This holiday reading list started nearly half a year ago when a couple of finance books got passed around The Wall Street Journal’s newsroom.

These were the three books we spent most of our time on:

Holiday reading list – Reminiscences of a Stock Operator by Edwin Lefevre

Reminiscences of a Stock Operator: With New Commentary and Insights on the Life and Times of Jesse Livermore (Annotated Edition) by Edwin Lef?vre, Jon D. Markman

Holiday Reading List
Photo by jill111 (Pixabay)

Holiday reading list – Where Are the Customers’ Yachts?: or A Good Hard Look at Wall Street by Fred Schwed

“Once I picked it up I did not put it down until I finished. . . . What Schwed has done is capture fully-in deceptively clean language-the lunacy at the heart of the investment business.” — From the Foreword by Michael Lewis, Bestselling author of Liar’s Poker

“. . . one of the funniest books ever written about Wall Street.” — Jane Bryant Quinn, The Washington Post

“How great to have a reissue of a hilarious classic that proves the more things change the more they stay the same. Only the names have been changed to protect the innocent.” — Michael Bloomberg

“It’s amazing how well Schwed’s book is holding up after fifty-five years. About the only thing that’s changed on Wall Street is that computers have replaced pencils and graph paper. Otherwise, the basics are the same. The investor’s need to believe somebody is matched by the financial advisor’s need to make a nice living. If one of them has to be disappointed, it’s bound to be the former.” m– John Rothchild, Author, A Fool and His Money, Financial Columnist, Time magazine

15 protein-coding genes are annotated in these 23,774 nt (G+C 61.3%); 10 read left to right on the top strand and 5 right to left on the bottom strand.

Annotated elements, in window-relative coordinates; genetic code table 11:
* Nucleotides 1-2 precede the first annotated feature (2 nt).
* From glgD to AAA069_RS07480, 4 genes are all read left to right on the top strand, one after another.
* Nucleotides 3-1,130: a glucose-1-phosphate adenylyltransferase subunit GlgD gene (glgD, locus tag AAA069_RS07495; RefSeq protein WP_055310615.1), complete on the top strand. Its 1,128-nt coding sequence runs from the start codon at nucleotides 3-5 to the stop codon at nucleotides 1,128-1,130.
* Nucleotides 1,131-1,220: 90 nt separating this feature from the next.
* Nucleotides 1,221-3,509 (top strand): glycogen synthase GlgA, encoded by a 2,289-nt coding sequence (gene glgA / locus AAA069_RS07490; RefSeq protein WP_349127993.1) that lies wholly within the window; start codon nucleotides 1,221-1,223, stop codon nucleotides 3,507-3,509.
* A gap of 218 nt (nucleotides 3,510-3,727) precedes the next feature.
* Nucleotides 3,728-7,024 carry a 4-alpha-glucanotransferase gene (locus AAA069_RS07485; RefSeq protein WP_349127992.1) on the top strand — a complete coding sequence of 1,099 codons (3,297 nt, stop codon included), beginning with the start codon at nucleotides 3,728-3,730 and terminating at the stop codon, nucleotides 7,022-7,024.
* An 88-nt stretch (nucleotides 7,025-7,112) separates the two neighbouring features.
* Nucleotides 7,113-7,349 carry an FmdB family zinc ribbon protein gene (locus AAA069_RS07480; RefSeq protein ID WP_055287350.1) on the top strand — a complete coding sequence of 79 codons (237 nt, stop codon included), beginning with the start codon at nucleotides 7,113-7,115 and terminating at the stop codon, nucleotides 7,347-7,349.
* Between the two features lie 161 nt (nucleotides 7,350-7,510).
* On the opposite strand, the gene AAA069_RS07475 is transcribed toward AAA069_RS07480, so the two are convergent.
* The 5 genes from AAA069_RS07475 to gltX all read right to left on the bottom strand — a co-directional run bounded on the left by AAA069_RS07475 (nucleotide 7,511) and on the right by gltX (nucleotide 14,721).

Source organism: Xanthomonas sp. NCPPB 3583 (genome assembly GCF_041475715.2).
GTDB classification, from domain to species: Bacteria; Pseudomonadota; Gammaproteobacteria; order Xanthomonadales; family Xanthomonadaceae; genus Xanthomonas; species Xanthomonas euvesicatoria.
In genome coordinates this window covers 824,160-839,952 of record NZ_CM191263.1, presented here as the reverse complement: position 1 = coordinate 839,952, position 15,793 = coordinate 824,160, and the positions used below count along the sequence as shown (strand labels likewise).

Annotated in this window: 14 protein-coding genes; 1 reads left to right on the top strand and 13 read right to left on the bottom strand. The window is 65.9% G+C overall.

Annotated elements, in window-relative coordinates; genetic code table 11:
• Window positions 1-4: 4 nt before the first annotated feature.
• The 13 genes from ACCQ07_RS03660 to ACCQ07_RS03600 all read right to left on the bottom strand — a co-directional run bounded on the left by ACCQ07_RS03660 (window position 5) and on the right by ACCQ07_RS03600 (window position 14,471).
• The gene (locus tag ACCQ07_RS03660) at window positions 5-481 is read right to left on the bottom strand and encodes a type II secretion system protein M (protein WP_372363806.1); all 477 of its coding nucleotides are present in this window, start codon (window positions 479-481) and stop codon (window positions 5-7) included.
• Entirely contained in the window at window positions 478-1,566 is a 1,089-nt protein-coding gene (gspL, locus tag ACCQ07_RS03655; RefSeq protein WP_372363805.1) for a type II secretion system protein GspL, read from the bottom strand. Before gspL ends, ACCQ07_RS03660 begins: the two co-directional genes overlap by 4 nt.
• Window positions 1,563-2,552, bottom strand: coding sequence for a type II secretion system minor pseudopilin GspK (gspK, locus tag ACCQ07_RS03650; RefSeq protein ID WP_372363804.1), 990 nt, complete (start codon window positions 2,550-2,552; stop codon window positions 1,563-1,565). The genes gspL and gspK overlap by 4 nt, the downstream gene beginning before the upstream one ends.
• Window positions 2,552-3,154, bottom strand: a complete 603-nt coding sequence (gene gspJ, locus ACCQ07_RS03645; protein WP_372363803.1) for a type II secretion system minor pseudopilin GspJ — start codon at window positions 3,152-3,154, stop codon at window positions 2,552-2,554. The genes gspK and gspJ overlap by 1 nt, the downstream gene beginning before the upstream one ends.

Humorous and entertaining, this book exposes the folly and hypocrisy of Wall Street. The title refers to a story about a visitor to New York who admired the yachts of the bankers and brokers. Naively, he asked where all the customers’ yachts were? Of course, none of the customers could afford yachts, even though they dutifully followed the advice of their bankers and brokers. Full of wise contrarian advice and offering a true look at the world of investing, in which brokers get rich while their customers go broke, this book continues to open the eyes of investors to the reality of Wall Street.

Holiday reading list – Liar’s Poker by Michael Lewis

The time was the 1980s. The place was Wall Street. The game was called Liar’s Poker.

Michael Lewis was fresh out of Princeton and the London School of Economics when he landed a job at Salomon Brothers, one of Wall Street’s premier investment firms. During the next three years, Lewis rose from callow trainee to bond salesman, raking in millions for the firm and cashing in on a modern-day gold rush.

Liar’s Poker is the culmination of those heady, frenzied years—a behind-the-scenes look at a unique and turbulent time in American business. From the frat-boy camaraderie of the forty-first-floor trading room to the killer instinct that made ambitious young men gamble everything on a high-stakes game of bluffing and deception, here is Michael Lewis’s knowing and hilarious insider’s account of an unprecedented era of greed, gluttony, and outrageous fortune.


 

We also gathered a few other suggestions from around the newsroom:

By Ben Eisen – Read the full article here.